Live

Watch CBSN Live

Report Links Teen Smoking, Depression

Smoking cigarettes may make teens more susceptible to
depression, alcohol abuse, and illegal drug use, a new report states.

Based on data from a government drug use survey, researchers concluded that
teens who smoke are nine times more likely to abuse alcohol and 13 times more
likely to abuse illegal drugs than teens who don't smoke.

The report "Tobacco: The Smoking Gun" was released today by the
Columbia University's National Center on Addiction and Substance Abuse (CASA),
led by former U.S. Health, Education and Welfare commissioner Joseph A.
Califano Jr.

The report was funded by the anti-tobacco group Citizen's Commission to
Protect the Truth.

"The message is clear," Califano tells WebMD. "If your kid is
smoking, you better be alert to the much greater likelihood that he or she also
may be abusing alcohol or illegal drugs."

Teen Smokers at Risk

Despite decades of warnings about the dangers of smoking, every day an
estimated 4,000 teens in the United States light up a cigarette for the first
time.

Califano says the report was issued to make parents, teachers, and
physicians aware that the dangers of teen smoking are immediate as well as
long-term.

According to the CASA analysis, twice as many teen smokers as nonsmokers
suffer symptoms of depression.

Smoking at a young age has also been linked to panic attacks and general
anxiety disorders in some studies, the report notes.

While the research falls short of proving that smoking is a cause of
depression and other mental illness, Califano says the evidence is pointing in
that direction.

"Smoking is clearly linked to substance abuse and depression, and this
report shows that the statistical relationship is very powerful," he
says.

Based on the government's 2005 National Survey on Drug Use and Health, the
CASA analysis shows that:


  • Teenage smokers between the ages of 12 and 17 are five times more likely to
    drink alcohol and nine times more likely to meet the medical criteria for
    alcohol abuse or dependence as teens who don't smoke.

  • Teens who smoke are 13 times more likely to use marijuana than nonsmoking
    teens.

  • Teens who smoke are more than twice as likely to have suffered from
    symptoms of depression over the course of a year.


The earlier a child begins smoking, the greater the risk, Califano says.
Compared to children who never smoked, children who start smoking before age 13
are three times as likely to binge drink, 15 times as likely to use marijuana,
and seven times more likely to use other illegal drugs such as heroin or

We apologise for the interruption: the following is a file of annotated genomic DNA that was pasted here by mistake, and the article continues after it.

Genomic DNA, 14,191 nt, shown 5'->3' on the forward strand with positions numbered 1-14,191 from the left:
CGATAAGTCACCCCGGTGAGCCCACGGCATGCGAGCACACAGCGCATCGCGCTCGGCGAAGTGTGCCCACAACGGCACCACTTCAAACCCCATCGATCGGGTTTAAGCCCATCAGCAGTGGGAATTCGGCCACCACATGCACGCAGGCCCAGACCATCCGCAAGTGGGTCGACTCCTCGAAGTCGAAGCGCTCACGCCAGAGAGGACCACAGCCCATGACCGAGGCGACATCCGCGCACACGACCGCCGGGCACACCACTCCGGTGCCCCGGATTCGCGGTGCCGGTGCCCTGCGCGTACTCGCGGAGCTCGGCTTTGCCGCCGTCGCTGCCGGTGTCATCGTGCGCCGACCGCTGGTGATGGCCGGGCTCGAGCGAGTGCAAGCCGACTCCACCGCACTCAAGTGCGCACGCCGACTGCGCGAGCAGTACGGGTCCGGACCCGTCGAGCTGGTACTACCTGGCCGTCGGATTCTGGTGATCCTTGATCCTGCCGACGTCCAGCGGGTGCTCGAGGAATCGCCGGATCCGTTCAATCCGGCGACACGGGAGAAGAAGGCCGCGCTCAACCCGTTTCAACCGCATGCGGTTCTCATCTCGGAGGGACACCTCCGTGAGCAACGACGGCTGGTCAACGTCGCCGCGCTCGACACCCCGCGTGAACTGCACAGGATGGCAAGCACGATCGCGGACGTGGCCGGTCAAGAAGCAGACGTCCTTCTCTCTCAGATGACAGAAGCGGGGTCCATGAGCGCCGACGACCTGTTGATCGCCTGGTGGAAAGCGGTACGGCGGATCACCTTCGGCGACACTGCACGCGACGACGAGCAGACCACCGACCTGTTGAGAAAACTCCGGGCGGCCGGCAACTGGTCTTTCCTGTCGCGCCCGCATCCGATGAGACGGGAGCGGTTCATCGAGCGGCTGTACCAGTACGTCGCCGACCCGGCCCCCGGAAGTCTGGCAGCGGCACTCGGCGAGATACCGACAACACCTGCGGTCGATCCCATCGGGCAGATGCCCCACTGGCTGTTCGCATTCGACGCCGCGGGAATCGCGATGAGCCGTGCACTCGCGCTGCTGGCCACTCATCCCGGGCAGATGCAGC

cocaine.

Teens, Smoking, and Depression

Califano says there is growing evidence from animal and brain imaging
studies that the nicotine has a more profound effect on young brains than on
the brains of adults, increasing their vulnerability to cigarettes and possibly
other addictive substances.

Specifically, adolescents may exhibit more nicotine-driven changes in brain
chemistry associated with addiction. Animal studies suggest that teens may
become nicotine dependent more quickly than adults.

While most of the research has involved animals, at least one study of
teenagers suggests that teen smoking leads to depression, and not the other way
around.

The report, released in October 2000, showed a link between smoking and
depression, but it seemed to contradict the idea that teens smoke because they
are depressed.

Rather, the study showed that current cigarette use was a strong predictor
of developing serious symptoms of depression within a year.

Elizabeth Goodman, MD, who led the study team, says the message that smoking
has an immediate, detrimental effect on health is a very powerful one for young
people to hear.

"When you tell teens that smoking will lead to lung cancer in 50 years
or even 30 years, they don't hear it,"she tells WebMD. "But telling
them that when they smoke it can make them feel bad is a message they
understand."

The CASA report calls for greater restrictions on the advertising and
marketing of all types of tobacco products.

Califano tells WebMD that tobacco companies have found ways around existing
restrictions and are still actively marketing their products to children.

He cites R.J. Reynolds' introduction of a line of flavored cigarettes under
the Camel brand -- such as the citrus flavored "Twista Lime" and the
pineapple and coconut-flavored "Kauai Kolada" -- as among the most
egregious examples of this.

Following complaints from federal lawmakers and attorneys general from no
fewer than 40 states, R.J. Reynolds agreed to stop selling most of its flavored
cigarettes in October 2006.

"No matter how you cut it, selling candy-flavored cigarettes is
targeting children," Califano says. "Things really haven't changed all
that much since the days of 'Joe Camel.'"

By Salynn Boyles
Reviewed by Louise Chang
©2005-2006 WebMD, Inc. All rights reserved